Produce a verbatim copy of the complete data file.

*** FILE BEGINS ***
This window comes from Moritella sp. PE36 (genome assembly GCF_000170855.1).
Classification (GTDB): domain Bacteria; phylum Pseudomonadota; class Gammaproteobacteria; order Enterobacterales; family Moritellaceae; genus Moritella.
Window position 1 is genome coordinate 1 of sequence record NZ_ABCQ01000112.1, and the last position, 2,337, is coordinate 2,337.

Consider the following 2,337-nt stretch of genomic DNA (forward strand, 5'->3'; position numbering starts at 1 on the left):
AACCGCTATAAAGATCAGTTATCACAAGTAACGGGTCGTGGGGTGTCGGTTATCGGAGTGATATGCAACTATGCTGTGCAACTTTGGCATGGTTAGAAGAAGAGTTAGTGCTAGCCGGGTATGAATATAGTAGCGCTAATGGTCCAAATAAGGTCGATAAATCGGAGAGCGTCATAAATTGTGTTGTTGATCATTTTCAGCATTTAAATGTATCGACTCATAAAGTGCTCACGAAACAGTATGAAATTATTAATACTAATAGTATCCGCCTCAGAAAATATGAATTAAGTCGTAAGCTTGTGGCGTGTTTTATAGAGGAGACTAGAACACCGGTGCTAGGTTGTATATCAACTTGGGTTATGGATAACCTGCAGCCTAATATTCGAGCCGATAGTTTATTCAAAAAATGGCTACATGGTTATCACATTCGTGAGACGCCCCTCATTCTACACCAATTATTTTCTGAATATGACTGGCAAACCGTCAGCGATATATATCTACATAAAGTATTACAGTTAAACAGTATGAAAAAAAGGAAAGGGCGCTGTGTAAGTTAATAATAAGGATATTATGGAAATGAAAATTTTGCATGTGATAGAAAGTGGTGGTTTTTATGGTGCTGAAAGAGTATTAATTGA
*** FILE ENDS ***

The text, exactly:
This window comes from Moritella sp. PE36 (genome assembly GCF_000170855.1).
Classification (GTDB): domain Bacteria; phylum Pseudomonadota; class Gammaproteobacteria; order Enterobacterales; family Moritellaceae; genus Moritella.
Window position 1 is genome coordinate 1 of sequence record NZ_ABCQ01000112.1, and the last position, 2,337, is coordinate 2,337.

Consider the following 2,337-nt stretch of genomic DNA (forward strand, 5'->3'; position numbering starts at 1 on the left):
AACCGCTATAAAGATCAGTTATCACAAGTAACGGGTCGTGGGGTGTCGGTTATCGGAGTGATATGCAACTATGCTGTGCAACTTTGGCATGGTTAGAAGAAGAGTTAGTGCTAGCCGGGTATGAATATAGTAGCGCTAATGGTCCAAATAAGGTCGATAAATCGGAGAGCGTCATAAATTGTGTTGTTGATCATTTTCAGCATTTAAATGTATCGACTCATAAAGTGCTCACGAAACAGTATGAAATTATTAATACTAATAGTATCCGCCTCAGAAAATATGAATTAAGTCGTAAGCTTGTGGCGTGTTTTATAGAGGAGACTAGAACACCGGTGCTAGGTTGTATATCAACTTGGGTTATGGATAACCTGCAGCCTAATATTCGAGCCGATAGTTTATTCAAAAAATGGCTACATGGTTATCACATTCGTGAGACGCCCCTCATTCTACACCAATTATTTTCTGAATATGACTGGCAAACCGTCAGCGATATATATCTACATAAAGTATTACAGTTAAACAGTATGAAAAAAAGGAAAGGGCGCTGTGTAAGTTAATAATAAGGATATTATGGAAATGAAAATTTTGCATGTGATAGAAAGTGGTGGTTTTTATGGTGCTGAAAGAGTATTAATTGA